The one-or-many question is precisely where music theory is poised today – and with it, music itself.
In praise of monsters
In praise of monsters
Let's return now to the model and introduce Thompson's heterodox monster.
Cognition – our way of seeing and our way of not seeing – may, in the area I have termed 'overt', be subject to perfect control, but in the 'covert' area control can never be perfect since our way of seeing denies the very existence of this area. It is not possible to legislate effectively against that which it is held does not exist. The consequence of this inevitably imperfect control by the monitor [in our context, analysis] is that, despite all its efforts, some unruly elements get through into the world view domain. The arrival of such new elements is likely to mess up the ordering process, in some cases giving rise to quite serious contradictions between hitherto integrated patterns of value. If the world view domain becomes changed in this way then the operation of the monitor [analysis] will also change ....
The "overt" model developed in the previous post was indeed "subject to perfect control" by theory. Ignoring the implied contradiction, it even made provision for the possibility, however remote, that analysis might draw a work so deformed (incompatible with theory's core) that the model could not work with it at all. Such a work would have to be rejected as a monster. But we neglected to ask what would happen to such a work when it is rejected. Undisposed waste poses a threat to the balance of the model's ecology. So, if a monster did appear, what would analysis do with it?
It would make no sense to return a monster to a library that's set up for random draws because the monster would just keep popping up in future draws with no useful (model-supportive) purpose. Worse, the presence of such a monster in the library might cause embarrassing questions from neophyte users. So, in this isolated model, theory tells analysis that, if it ever does encounter a monster, it must ignore the library's requirement to return all draws and throw the monster in a rubbish bin. (Diagram 1). The onus is on analysis to get rid of monsters. Stuck on saving the theory within the model, analysis would have limited options.
The simplest of these, the passive "La-La" or "Hester Prynne" option, would be to ignore the monster – cover your ears – refuse to listen – shun it. This option would tag the monster with a scarlet M and throw it back willy nilly into the library, so that if the monster is drawn again, it could immediately be returned with no wasted analytical effort.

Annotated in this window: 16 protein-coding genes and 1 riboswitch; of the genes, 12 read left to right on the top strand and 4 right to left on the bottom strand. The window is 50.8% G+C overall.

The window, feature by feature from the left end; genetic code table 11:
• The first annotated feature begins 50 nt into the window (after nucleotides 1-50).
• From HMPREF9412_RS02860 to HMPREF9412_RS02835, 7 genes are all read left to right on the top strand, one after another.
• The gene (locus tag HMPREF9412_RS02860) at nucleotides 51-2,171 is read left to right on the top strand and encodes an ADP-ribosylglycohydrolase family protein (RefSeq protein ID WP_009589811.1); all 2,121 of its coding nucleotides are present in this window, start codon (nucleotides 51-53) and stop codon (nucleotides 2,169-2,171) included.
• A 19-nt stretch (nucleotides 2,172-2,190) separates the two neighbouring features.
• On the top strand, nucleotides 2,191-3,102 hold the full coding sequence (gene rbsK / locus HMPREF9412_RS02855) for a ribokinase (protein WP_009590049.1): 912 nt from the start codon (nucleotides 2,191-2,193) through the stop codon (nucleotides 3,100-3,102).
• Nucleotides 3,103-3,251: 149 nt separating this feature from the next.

La-La's aggressive counterpart, the "Luddite" or "Tea Party" or "Zhdanovist" option, would be to campaign against any monster's right to exist and destroy it if possible. An urge to kill what is not immediately understood – what is perceived as prima facie malformed – would cause unending battles over the library's conservation mandate. Worst of all, it would institutionalize a policy of analytical intolerance.
And finally, the feel-good solution. The most ingenious option would be to build a separate room within the library. This is the enlightened "TBD" or "Academic Parking Lot" technique – to place all monsters into a special-access class of works within the library, in a room labelled "Unknown."
Also referred to as "Waiting for Einstein" or "Hedge Your Bets," TBD would treat the monster as an intriguing anomaly to be held in reserve for "advanced" research. Analysis would assume it may be able to deal with it some day by an approach awaiting discovery or one that is still under development. Then either the monster would turn out to be nothing more than a super maverick that the model can accommodate by making helpful extensions and adjustments to theory (as it has with other mavericks in the past), or it would remain a fading curiosity mostly out of sight in the Unknown and posing no threat to the majority of users' agenda of keeping the teachable Known in circulation. This approach is not only enlightened, it is reasonable and (above all) safe. It would protect the model without casting aspersions on TBD monsters that might later make analysis look like a fool.